BlackBerry: The perils of 'strategic alternatives' and limbo land
There are a lot of perils to seeking strategic alternatives while you're trying to mount a comeback. BlackBerry will like to pretend that it's business as usual during the process, but uncertainty will persist.
BlackBerry has a lot going for it, but it's going to be increasingly hard to keep momentum as it explores so-called "strategic alternatives" that include joint ventures, partnerships, going private and an outright sale.
The company on Monday said that it has formed a committee to evaluate strategic moves that would accelerate BlackBerry 10. BlackBerry CEO Thorsten Heins said the company has a strong balance sheet, "compelling long-term opportunities for BlackBerry 10" and a strong customer base.
Now the press release is out of the way the real fun begins. There are a lot of perils to seeking strategic alternatives while you're trying to mount a comeback. Many companies eye strategic alternatives and like to pretend that it's business as usual during the process. The catch is that it's rarely business as usual. To wit:
Customers wonder about the future. In BlackBerry's case, strategic alternatives will be in the minds of consumers. Enterprises will at least pause a bit before deploying something like BlackBerry Enterprise Server. In both cases, the buying process requires that you're betting on BlackBerry being around for a few years.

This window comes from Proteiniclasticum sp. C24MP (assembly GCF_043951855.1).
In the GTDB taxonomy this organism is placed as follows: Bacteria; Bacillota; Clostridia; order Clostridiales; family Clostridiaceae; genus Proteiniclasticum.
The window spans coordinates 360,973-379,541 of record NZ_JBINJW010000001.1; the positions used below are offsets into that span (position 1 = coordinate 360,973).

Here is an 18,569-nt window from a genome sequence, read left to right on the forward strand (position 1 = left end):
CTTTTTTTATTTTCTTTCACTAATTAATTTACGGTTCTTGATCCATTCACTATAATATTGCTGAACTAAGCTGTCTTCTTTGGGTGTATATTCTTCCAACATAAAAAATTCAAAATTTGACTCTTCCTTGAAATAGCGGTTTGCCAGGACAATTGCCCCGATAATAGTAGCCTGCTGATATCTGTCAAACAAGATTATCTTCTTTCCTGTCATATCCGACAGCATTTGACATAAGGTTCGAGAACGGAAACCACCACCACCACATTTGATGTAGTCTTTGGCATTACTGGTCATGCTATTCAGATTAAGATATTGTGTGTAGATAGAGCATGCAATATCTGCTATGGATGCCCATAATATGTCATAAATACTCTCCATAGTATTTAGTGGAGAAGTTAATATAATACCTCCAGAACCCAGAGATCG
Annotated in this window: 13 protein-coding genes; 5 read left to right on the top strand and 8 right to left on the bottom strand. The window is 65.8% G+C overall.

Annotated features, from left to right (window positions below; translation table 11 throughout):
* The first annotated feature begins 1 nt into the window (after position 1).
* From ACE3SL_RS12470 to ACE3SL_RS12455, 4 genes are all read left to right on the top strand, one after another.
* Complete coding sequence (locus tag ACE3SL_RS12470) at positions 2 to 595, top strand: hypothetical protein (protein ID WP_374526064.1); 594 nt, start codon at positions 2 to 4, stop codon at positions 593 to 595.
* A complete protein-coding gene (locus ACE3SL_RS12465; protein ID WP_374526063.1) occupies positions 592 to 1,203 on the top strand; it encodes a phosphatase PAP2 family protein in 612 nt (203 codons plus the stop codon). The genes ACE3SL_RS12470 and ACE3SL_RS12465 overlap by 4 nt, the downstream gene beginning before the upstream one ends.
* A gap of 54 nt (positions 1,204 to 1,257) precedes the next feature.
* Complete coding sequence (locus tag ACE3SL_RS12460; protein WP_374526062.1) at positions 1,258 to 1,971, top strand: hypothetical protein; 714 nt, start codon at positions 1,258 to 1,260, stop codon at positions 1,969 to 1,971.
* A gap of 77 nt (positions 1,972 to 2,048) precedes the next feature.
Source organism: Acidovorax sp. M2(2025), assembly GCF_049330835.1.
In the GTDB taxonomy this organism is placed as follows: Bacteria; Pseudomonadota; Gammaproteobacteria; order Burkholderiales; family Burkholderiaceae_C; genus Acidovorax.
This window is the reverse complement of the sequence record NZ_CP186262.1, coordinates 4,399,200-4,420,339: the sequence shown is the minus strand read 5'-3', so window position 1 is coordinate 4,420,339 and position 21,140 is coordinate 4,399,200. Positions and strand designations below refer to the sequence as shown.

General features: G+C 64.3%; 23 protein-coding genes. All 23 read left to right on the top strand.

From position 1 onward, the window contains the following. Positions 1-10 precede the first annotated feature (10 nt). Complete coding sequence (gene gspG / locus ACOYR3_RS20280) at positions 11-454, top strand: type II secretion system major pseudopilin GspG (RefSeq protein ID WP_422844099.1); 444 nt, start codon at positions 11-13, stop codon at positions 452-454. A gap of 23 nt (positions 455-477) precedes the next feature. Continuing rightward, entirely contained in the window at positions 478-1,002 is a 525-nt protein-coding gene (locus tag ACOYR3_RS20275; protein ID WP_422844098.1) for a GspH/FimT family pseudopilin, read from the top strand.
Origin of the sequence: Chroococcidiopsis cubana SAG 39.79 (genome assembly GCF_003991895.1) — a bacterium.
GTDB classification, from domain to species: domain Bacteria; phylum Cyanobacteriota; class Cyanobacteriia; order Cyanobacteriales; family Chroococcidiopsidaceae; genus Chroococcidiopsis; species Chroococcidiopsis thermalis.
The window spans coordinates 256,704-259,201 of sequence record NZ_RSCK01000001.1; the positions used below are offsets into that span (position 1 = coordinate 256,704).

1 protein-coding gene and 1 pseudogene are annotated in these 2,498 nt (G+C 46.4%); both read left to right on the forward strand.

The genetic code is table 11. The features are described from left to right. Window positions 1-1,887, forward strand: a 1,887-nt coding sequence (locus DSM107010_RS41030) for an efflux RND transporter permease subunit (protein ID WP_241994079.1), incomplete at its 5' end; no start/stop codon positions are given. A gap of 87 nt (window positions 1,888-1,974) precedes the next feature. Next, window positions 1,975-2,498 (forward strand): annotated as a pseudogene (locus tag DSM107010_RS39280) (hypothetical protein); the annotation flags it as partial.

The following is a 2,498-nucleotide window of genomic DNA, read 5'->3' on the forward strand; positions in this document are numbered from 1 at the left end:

Employees are uncertain. Perhaps the best move would be to go private. However, it's unclear what BlackBerry's debt structure will look like in a transaction. Employees have to go looking for other gigs if they haven't already.
Competitors (and potential buyers) get to know every little detail of BlackBerry's business. There probably isn't one buyer for BlackBerry. Some companies would want BlackBerry's mobile device management and enterprise business---Samsung and Microsoft perhaps. Others would just want the intellectual property (Google, Microsoft, Apple). And a few like Lenovo may take bigger chunks of the company to make a North American play. Lenovo could have the ThinkPad and BlackBerry brands to target the enterprise. HP might be interested too.
All of those options, which will be explored as BlackBerry hits limbo land, will introduce risks to the company's future. We all know the positives and negatives for BlackBerry. On the plus side of the ledger, BlackBerry has a strong customer base, a nice mobile operating system, strength in emerging markets and an enterprise footprint. On the minus side of the ledger, BlackBerry needs to beef up its developer base, capture the imagination of consumers tethered to iOS and Android and produce a leap frog effect in technology.
Analysts said that BlackBerry would be negligent if it didn't consider a move like going private. The problem is that most privatizations of technology companies have involved software and services firms, said TD Securities Scott Penner. Penner added:
We estimate there have been 108 privatizations of technology companies in the last 10 years (deals of more than $50mm in size, in either North America or Western Europe). Deals for hardware companies such as BlackBerry have comprised only 26% of transactions. There have only been two completed deals of $2 billion or more during the last three years.
It's unclear whether finding strategic alternatives will fix BlackBerry, but there are no easy wins here. The only certainty is that the company is entering a tricky time.